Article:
Traffic from growth could create costly nightmare

The thought in Therese Quinn’s mind when she moved a decade ago into her home south of Lake Stevens was: Traffic? What traffic?

“I didn’t even really notice it. One of the things I was impressed with was the lack of traffic,” Quinn said.

Part 3 of 4

Stretching the Limits: A look at how the county will handle its population boom.

Today: Improving the county’s tranportation system.

Wednesday: Building new parks for new residents.

Now 10 years later, Quinn, like other motorists, doesn’t make a move without considering traffic.

Even quick trips close to home can turn out to be not so speedy.

“The traffic can be really horrible. Something that takes you five minutes can turn into a half-hour really quick,” Quinn said.

As Snohomish County officials update their growth plans – and decide where to funnel the next wave of growth that may mean a population spurt of 330,000 more people living here by 2025 – roads across the county will have to be improved to handle the crush of more cars on an already stressed system.

Look at the potential traffic troubles by the numbers and it’s staggering.

County planners have identified more than 100 areas where traffic will worsen. The number of trouble spots rises to 132 under the fastest growth scenario the county is considering.

Fixing these problems won’t be cheap.

Estimates range from $603 million to $903 million. And the county faces revenue shortfalls even if officials decide on a slow-growth scenario and fewer roads need fixing.

The budget gap could be between $202 million and $477 million. Add to that the cost of just maintaining roads over the next 20 years: $1 billion.

Deciding how to cover that cost is the tough part.

Suggested solutions include limiting the expansion of urban areas, phasing growth and charging developers more money for their projects. Those ideas, however, are sure to be opposed by the building industry.

Other ideas include raising fuel taxes to 2.8 centers per gallon, reinstating the $15 license fee on vehicles and raising property taxes. Though lately, cutting taxes has been more popular with the public than raising them.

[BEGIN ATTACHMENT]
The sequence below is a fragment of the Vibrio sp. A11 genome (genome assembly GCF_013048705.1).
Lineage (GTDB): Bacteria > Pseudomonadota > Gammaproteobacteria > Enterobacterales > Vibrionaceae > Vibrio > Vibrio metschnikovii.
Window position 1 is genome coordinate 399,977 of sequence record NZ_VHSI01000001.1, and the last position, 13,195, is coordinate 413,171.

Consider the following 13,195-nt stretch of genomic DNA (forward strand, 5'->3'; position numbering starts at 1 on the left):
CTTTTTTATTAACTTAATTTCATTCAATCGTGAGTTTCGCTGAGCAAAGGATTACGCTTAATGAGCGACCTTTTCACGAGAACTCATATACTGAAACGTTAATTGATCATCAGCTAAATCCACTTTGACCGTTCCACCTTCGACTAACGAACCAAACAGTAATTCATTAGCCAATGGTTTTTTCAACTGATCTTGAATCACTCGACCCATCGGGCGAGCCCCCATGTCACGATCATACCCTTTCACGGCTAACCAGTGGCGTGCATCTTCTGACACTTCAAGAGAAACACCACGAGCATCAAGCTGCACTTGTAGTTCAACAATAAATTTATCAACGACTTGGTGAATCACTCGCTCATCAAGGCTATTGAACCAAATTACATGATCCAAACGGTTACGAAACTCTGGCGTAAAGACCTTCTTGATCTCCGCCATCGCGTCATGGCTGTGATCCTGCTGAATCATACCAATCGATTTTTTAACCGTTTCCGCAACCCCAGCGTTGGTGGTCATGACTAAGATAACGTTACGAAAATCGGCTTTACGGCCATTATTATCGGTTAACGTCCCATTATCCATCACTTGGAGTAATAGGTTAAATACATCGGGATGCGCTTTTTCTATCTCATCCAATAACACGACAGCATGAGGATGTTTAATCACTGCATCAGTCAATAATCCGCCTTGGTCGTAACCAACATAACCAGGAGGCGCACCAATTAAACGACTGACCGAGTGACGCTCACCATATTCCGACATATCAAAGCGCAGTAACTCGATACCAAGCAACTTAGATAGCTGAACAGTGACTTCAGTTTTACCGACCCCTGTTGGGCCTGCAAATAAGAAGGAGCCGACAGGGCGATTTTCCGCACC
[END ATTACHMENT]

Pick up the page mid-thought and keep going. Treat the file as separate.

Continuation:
There’s also the idea of taking tax money away from parks and spending it on roads instead. Even if that approach is approved, it won’t cover the money gap for building and maintaining roads.

Cory Ryan, a marine engineer who commutes from Everett to Seattle for work, said he’d like to see developers pay more when they build.

“I feel like developers have gotten away with a lot over the years. They should have more of an impact fee,” Ryan said.

James Monroe, who lives south of Lake Stevens, disagrees.

“Those (fees) are going to be passed onto the consumer,” he said, the people who are buying new homes.

“That really doesn’t fix anything,” he said.

Improving mass transit, and getting more cars off the road, might be a solution, Monroe said.

Quinn agrees. But for her, it’s not an option right now.

“I would have to drive halfway to where I’m going to get on a bus,” she said.

And because her neighborhood doesn’t have sidewalks in many places, Quinn is worried that it wouldn’t be safe for her children to walk to a bus stop.

One thing the county can do is refuse to allow growth to continue where roads aren’t fixed, Quinn said. Instead of allowing road improvements to lag up to six years behind development, improvements should be finished by the time people move in. Or sooner.

“We’re sort of becoming really urbanized in a lot of ways, but we don’t have that urban infrastructure,” Quinn said.

“I’d like to see the county making sure that when they do allow more houses to be built, that the infrastructure is there, before the people get there.”

Reporter Brian Kelly: 425-339-3422 or kelly@heraldnet.com.

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